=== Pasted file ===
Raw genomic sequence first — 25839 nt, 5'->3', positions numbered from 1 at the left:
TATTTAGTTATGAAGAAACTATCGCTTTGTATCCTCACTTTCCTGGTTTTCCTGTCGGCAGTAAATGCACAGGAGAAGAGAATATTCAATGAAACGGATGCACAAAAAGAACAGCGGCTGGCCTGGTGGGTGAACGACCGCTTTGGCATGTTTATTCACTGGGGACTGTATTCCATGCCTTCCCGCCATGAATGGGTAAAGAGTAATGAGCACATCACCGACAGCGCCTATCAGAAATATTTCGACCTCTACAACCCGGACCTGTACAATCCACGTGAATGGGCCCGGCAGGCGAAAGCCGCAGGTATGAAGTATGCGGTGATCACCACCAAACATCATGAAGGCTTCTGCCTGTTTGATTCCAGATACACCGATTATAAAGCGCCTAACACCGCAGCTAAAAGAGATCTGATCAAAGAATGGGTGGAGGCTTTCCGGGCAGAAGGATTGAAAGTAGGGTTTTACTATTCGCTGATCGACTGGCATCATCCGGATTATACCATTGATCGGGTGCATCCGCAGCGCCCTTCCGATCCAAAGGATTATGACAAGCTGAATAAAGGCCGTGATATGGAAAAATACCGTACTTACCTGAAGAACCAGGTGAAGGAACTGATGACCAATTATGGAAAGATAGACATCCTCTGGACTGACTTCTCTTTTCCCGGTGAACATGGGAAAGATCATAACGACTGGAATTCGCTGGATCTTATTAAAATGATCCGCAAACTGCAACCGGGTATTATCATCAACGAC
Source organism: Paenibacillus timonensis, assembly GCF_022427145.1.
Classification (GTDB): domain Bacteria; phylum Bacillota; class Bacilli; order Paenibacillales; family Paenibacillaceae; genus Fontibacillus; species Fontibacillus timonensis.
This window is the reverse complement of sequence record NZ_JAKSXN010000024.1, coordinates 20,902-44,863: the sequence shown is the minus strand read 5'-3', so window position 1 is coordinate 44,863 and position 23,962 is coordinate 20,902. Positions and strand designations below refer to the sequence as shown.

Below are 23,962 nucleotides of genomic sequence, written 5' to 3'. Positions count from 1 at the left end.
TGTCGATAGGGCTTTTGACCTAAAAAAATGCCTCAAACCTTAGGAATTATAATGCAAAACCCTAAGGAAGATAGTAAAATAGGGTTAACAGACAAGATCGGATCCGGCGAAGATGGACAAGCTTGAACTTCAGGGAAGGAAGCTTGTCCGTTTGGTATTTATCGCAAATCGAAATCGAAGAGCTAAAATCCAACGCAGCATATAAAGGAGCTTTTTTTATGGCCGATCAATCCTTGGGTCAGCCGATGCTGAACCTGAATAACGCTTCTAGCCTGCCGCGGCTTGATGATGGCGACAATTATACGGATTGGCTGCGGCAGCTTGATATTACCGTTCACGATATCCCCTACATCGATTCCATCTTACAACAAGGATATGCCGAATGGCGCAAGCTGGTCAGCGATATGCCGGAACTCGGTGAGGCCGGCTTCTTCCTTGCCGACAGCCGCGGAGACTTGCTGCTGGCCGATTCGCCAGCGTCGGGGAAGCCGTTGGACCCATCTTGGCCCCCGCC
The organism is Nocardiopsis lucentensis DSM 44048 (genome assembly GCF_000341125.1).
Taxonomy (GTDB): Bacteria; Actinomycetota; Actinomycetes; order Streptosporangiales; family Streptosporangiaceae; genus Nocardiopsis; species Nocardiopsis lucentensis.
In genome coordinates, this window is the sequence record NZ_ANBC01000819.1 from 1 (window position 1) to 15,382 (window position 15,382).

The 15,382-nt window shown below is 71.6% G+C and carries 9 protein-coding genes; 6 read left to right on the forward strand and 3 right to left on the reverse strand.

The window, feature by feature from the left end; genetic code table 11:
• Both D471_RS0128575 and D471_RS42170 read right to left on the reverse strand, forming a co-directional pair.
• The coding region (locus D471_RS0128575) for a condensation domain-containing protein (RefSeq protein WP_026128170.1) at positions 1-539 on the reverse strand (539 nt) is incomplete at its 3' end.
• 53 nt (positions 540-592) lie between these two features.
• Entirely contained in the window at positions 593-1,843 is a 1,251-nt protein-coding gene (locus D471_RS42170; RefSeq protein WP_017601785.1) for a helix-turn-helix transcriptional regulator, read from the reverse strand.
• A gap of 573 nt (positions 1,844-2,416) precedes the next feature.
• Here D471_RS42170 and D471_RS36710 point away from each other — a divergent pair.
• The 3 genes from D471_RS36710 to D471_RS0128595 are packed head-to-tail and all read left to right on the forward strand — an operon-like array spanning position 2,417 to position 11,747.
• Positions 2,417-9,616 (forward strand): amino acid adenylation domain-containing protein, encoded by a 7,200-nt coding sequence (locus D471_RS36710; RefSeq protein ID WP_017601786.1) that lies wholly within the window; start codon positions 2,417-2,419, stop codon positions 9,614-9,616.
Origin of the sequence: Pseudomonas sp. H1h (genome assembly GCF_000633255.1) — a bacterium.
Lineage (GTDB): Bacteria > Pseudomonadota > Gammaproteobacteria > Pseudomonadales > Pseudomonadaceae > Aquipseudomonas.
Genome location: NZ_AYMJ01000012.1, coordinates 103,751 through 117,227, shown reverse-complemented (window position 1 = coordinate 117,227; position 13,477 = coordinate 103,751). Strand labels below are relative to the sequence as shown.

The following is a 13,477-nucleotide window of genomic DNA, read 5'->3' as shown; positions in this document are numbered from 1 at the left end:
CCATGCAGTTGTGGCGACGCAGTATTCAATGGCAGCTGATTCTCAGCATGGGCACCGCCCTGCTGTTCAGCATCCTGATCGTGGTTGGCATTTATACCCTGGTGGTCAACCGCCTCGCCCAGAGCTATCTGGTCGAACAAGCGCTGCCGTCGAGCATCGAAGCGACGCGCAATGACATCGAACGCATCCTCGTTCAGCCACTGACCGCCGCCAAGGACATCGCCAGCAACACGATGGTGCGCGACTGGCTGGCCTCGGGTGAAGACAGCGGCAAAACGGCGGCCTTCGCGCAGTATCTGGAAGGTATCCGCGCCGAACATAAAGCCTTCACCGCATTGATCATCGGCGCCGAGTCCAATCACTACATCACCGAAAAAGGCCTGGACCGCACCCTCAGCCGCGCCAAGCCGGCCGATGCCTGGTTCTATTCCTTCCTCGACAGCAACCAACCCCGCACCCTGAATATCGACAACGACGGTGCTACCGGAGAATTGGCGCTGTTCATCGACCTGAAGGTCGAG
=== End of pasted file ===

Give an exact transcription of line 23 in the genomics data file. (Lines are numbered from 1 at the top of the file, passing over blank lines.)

Genome location: NZ_AYMJ01000012.1, coordinates 103,751 through 117,227, shown reverse-complemented (window position 1 = coordinate 117,227; position 13,477 = coordinate 103,751). Strand labels below are relative to the sequence as shown.